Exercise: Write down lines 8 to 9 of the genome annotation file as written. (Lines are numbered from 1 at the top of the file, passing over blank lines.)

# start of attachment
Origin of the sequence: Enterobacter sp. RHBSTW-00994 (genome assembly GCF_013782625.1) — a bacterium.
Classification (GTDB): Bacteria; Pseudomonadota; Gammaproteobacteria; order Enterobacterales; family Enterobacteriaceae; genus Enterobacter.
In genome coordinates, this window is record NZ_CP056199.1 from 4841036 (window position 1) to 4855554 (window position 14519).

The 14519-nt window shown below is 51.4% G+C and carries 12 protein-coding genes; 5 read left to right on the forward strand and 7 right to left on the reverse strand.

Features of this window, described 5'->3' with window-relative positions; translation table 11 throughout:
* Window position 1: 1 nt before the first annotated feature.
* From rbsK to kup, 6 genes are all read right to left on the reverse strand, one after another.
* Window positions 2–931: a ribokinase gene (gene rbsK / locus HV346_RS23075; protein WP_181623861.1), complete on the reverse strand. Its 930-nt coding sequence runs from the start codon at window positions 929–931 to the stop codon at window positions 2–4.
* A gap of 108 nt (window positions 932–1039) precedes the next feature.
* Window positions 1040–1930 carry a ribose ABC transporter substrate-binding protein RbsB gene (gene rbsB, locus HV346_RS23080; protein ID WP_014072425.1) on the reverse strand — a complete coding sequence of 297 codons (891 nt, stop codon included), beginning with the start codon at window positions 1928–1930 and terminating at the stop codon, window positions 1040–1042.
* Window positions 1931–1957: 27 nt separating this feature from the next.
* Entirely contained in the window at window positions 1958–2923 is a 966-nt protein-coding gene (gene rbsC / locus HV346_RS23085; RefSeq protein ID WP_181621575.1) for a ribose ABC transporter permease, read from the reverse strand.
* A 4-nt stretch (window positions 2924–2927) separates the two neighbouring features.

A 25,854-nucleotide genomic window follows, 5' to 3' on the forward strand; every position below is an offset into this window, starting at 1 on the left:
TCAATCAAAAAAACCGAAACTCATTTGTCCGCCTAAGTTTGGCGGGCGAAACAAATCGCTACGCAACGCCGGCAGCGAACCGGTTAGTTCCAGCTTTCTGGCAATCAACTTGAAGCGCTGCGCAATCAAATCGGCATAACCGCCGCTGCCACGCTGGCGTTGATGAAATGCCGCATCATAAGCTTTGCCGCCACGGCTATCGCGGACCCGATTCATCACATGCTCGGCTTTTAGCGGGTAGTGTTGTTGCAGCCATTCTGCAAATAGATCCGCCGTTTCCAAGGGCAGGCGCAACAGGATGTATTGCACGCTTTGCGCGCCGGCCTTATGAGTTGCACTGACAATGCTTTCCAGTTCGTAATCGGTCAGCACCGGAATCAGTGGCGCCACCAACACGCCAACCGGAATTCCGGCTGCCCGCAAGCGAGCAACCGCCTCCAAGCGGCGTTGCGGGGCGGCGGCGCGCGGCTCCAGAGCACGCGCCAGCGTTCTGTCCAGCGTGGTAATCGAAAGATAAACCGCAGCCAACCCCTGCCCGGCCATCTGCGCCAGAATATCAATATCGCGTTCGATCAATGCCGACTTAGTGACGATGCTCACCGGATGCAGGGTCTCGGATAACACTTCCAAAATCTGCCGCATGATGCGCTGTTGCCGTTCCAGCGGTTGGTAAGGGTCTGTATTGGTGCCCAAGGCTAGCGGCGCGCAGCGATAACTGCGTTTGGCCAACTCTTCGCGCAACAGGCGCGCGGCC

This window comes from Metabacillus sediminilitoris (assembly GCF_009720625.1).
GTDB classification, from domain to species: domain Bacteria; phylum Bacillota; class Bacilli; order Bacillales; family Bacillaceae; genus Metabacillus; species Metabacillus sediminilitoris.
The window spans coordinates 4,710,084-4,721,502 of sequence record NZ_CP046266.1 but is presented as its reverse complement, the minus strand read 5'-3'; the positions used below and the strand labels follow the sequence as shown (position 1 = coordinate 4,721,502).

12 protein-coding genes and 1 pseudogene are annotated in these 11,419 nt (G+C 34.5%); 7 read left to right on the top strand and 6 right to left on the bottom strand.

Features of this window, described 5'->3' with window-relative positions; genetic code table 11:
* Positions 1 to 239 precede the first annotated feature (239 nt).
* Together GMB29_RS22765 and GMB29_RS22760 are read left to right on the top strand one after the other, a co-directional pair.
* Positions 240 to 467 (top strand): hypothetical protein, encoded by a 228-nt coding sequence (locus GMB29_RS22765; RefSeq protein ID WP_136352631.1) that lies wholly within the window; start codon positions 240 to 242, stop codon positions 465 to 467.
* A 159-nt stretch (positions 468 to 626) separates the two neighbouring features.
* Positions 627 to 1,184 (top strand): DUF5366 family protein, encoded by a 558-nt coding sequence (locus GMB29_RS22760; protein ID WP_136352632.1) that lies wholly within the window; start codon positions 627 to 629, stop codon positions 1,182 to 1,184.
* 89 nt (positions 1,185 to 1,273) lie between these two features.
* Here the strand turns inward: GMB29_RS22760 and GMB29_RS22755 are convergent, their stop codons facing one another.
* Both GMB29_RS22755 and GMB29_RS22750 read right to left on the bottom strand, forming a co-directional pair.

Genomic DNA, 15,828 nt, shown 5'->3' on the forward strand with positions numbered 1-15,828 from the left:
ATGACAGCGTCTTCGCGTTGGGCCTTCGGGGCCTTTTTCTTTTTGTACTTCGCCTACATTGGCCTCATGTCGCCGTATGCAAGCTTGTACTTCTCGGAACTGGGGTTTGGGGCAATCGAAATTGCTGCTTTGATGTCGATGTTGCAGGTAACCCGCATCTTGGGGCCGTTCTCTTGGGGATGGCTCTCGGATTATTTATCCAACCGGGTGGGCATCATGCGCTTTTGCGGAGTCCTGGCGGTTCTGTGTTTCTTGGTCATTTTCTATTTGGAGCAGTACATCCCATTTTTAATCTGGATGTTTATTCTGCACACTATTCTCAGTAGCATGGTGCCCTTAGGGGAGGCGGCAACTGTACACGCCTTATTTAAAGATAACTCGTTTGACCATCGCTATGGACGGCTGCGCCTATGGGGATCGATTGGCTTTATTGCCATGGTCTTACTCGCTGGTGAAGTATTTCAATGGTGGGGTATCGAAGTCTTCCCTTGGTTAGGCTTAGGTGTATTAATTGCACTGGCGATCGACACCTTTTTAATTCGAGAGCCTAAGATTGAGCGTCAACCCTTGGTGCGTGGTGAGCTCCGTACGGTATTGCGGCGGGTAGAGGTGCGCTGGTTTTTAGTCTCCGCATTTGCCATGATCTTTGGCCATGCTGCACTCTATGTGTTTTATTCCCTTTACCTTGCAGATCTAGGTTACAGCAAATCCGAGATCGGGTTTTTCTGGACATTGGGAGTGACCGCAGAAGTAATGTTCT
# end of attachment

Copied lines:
* Window positions 2–931: a ribokinase gene (gene rbsK / locus HV346_RS23075; protein WP_181623861.1), complete on the reverse strand. Its 930-nt coding sequence runs from the start codon at window positions 929–931 to the stop codon at window positions 2–4.
* A gap of 108 nt (window positions 932–1039) precedes the next feature.